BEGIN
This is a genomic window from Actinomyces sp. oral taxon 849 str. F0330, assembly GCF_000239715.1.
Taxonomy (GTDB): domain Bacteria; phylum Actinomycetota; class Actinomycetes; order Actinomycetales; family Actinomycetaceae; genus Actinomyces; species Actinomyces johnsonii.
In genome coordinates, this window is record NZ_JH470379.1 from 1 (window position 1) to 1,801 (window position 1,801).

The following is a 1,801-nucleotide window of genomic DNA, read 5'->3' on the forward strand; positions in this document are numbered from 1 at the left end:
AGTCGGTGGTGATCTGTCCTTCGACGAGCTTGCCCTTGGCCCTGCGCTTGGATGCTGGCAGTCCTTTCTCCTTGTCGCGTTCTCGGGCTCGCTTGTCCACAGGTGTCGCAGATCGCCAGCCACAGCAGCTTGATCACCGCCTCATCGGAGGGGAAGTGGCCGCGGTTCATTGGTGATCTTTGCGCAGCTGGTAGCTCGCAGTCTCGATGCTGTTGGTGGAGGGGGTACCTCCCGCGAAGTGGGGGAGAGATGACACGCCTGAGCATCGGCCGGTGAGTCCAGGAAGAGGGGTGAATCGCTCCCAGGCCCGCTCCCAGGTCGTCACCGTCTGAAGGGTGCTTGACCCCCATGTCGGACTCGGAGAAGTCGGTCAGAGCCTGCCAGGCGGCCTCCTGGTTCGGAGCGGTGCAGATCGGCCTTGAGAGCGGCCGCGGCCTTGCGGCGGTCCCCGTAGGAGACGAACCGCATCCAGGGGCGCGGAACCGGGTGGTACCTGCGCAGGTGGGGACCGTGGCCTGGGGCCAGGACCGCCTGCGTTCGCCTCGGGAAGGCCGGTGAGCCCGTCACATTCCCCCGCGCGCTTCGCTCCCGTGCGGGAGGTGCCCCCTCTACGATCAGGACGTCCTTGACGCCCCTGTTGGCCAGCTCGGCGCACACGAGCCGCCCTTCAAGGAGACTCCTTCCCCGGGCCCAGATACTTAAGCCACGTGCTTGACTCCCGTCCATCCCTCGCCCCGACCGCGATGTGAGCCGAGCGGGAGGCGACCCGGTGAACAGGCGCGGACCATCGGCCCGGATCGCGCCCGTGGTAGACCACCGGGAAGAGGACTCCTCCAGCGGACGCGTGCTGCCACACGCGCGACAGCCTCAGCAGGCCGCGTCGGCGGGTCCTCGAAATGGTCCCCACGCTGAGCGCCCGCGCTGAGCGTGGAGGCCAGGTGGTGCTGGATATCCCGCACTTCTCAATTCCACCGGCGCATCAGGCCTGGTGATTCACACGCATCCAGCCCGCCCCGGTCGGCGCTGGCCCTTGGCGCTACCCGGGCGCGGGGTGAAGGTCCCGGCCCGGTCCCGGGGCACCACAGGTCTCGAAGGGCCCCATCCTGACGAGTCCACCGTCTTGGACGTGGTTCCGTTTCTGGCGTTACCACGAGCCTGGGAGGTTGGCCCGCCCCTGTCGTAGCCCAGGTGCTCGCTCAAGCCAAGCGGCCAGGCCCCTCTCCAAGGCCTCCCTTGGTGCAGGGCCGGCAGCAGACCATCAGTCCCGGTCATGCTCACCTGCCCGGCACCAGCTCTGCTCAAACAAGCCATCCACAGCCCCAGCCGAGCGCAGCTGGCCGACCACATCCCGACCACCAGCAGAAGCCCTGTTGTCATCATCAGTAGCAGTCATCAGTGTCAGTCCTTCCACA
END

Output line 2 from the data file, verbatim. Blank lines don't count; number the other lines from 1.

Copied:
Taxonomy (GTDB): domain Bacteria; phylum Actinomycetota; class Actinomycetes; order Actinomycetales; family Actinomycetaceae; genus Actinomyces; species Actinomyces johnsonii.